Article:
The early fixation hypothesis includes research into prenatal development and the environmental factors that control masculinization of the brain. Studies have concluded that there is empirical evidence to support this hypothesis, including the observed differences in brain structure and cognitive processing between homosexual and heterosexual men. One explanation for these differences is the idea that differential exposure to hormone levels in the womb during fetal development may block or exaggerate masculinization of the brain in homosexual men. The concentrations of these chemicals is thought to be influenced by fetal and maternal immune systems, maternal consumption of certain drugs, maternal stress, and direct injection. This hypothesis is also connected to the fraternal birth order research.
This type of theory holds that the formation of gender identity occurs in the first few years of life after birth. It argues that individuals can be predisposed to homosexual orientation by biological factors but are triggered in some cases by upbringing. Part of adopting a gender identity involves establishing the gender(s) of sexual attraction. This process is analogous to the "imprinting" process observed in animals. A baby duckling may be genetically programmed to "imprint" on a mother, but what entity it actually imprints upon depends on what objects it sees immediately after hatching. Most importantly, once this process has occurred, it cannot be reversed, any more than the duckling can hatch twice.
A sort of reverse sexual imprinting has been observed in heterosexual humans; see the section on the "Westermarck effect" in Behavioral imprinting.
Several different triggers for imprinting upon a particular sexual orientation have been proposed.
A common hypothesis, especially among non-scientists, is that something about what young children see in the gender-roles behavior of adults, or some differences (possibly unconscious) in the way adults treat young children, somehow influence or determine a child's eventual sexual orientation.
This hypothesis, however, has not been supported by research findings that children of homosexuals are just as likely to be heterosexual as the general population and in reverse for children of heterosexuals in prevalence of homosexuality.
Daryl Bem, a social psychologist at Cornell University, has theorized that the influence of biological factors on sexual orientation may be mediated by experiences in childhood. A child's temperament predisposes the child to prefer certain activities over others. Because of their temperament, which is influenced by biological variables such as genetic factors, some children will be attracted to activities that are commonly enjoyed by other children of the same gender. Others will prefer activities that are typical of another gender. This will make a gender-conforming child feel different from opposite-gender children, while gender-nonconforming children will feel different from children of their own gender. According to Bem, this feeling of difference will evoke physiological arousal when the child is near members of the gender which it considers as being 'different'. Bem theorizes that this physiological arousal will later be transformed into sexual arousal: children will become sexually attracted to the gender which they see as different ("exotic"). This theory is known as Exotic Becomes Erotic (EBE) theory.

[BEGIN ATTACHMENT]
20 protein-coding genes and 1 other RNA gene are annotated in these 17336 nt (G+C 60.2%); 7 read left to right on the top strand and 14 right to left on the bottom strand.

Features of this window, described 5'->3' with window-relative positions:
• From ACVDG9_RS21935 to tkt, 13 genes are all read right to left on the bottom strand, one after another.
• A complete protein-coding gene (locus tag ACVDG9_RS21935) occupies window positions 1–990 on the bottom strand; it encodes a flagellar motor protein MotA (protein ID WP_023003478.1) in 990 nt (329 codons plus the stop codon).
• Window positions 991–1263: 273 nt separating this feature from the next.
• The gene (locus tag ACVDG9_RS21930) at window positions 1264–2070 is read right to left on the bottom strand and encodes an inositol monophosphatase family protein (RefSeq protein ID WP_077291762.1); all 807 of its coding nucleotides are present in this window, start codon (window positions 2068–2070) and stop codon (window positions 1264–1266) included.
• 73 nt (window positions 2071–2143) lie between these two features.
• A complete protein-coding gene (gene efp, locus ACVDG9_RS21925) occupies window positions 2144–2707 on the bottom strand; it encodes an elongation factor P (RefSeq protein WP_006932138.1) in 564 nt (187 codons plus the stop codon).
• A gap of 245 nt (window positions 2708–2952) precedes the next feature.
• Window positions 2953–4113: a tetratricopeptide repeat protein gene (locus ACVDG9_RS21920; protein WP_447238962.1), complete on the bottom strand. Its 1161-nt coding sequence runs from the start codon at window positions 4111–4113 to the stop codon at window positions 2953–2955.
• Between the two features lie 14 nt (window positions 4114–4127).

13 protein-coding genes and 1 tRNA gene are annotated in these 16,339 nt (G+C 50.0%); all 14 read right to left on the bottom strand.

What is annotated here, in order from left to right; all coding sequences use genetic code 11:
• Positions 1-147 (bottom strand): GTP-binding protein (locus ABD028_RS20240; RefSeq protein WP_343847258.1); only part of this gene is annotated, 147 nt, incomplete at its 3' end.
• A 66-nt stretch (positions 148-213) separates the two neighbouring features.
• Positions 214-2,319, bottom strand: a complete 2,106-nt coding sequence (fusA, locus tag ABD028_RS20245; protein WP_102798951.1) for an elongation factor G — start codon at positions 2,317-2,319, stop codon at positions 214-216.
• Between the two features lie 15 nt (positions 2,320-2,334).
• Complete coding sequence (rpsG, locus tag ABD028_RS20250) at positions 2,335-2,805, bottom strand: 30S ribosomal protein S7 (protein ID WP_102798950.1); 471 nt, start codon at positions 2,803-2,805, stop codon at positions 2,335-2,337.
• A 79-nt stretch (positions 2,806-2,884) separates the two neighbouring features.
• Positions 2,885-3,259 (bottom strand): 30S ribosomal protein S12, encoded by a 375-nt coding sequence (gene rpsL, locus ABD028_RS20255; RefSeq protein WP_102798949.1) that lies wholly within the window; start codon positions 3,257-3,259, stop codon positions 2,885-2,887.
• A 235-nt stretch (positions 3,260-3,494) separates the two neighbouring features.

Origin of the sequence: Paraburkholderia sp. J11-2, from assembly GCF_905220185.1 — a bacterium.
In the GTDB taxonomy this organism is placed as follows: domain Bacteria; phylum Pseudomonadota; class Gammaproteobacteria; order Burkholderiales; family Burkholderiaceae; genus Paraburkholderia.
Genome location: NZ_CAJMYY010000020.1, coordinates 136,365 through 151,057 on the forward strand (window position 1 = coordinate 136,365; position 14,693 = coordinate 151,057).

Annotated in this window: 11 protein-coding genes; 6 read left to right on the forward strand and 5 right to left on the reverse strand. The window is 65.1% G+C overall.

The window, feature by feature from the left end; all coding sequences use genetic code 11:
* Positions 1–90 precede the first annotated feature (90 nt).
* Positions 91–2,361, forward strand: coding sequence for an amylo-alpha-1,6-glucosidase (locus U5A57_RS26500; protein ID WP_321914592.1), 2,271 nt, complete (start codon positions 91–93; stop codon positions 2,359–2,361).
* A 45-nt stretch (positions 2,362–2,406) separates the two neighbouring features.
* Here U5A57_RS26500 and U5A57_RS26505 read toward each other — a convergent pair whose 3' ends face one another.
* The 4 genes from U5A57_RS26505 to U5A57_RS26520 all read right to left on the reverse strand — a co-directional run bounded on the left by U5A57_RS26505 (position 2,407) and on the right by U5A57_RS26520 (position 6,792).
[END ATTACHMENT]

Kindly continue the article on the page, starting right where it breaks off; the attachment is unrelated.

The theory is based in part on the frequent finding that a majority of gay men and lesbians report being gender-nonconforming during their childhood years. A meta-analysis of 48 studies showed childhood gender nonconformity to be the strongest predictor of a homosexual orientation for both men and women. Fourteen studies published since Bailey & Zucker's 1995 also show the same results. In one study by the Kinsey Institute of approximately 1000 gay men and lesbians (and a control group of 500 heterosexual men and women), 63% of both gay men and lesbians reported that they were gender nonconforming in childhood (i.e., did not like activities typical of their sex), compared with only 10-15% of heterosexual men and women. There are also six "prospective" studies--that is longitudinal studies that begin with gender-nonconforming boys at about age 7 and follow them up into adolescence and adulthood. These also show that a majority (63%) of the gender nonconforming boys become gay or bisexual as adults. There are very few prospective studies of gender nonconforming girls. In a group of eighteen behaviorally masculine girls (mean age of assessment: 9 years), all reported a homosexual sexual orientation at adolescence, and eight had requested sex reassignment.
The issue of genetic or other physiological determinants as the basis of sexual orientation is a highly politicised issue. The Advocate, a U.S. gay and lesbian newsmagazine, reported in 1996 that 61% of its readers believed that "it would mostly help gay and lesbian rights if homosexuality were found to be biologically determined". A cross-national study in the United States, the Philippines, and Sweden found that those who believed that "homosexuals are born that way" held significantly more positive attitudes toward homosexuality than those who believed that "homosexuals choose to be that way" and/or "learn to be that way".
This article is based on "Biology and sexual orientation" from the free encyclopedia Wikipedia (http://en.wikipedia.org). It is licensed under the terms of the GNU Free Documentation Licencse. In the Wikipedia you can find a list of the authors by visiting the following address: http://en.wikipedia.org/w/index.php?title=Biology+and+sexual+orientation&action=history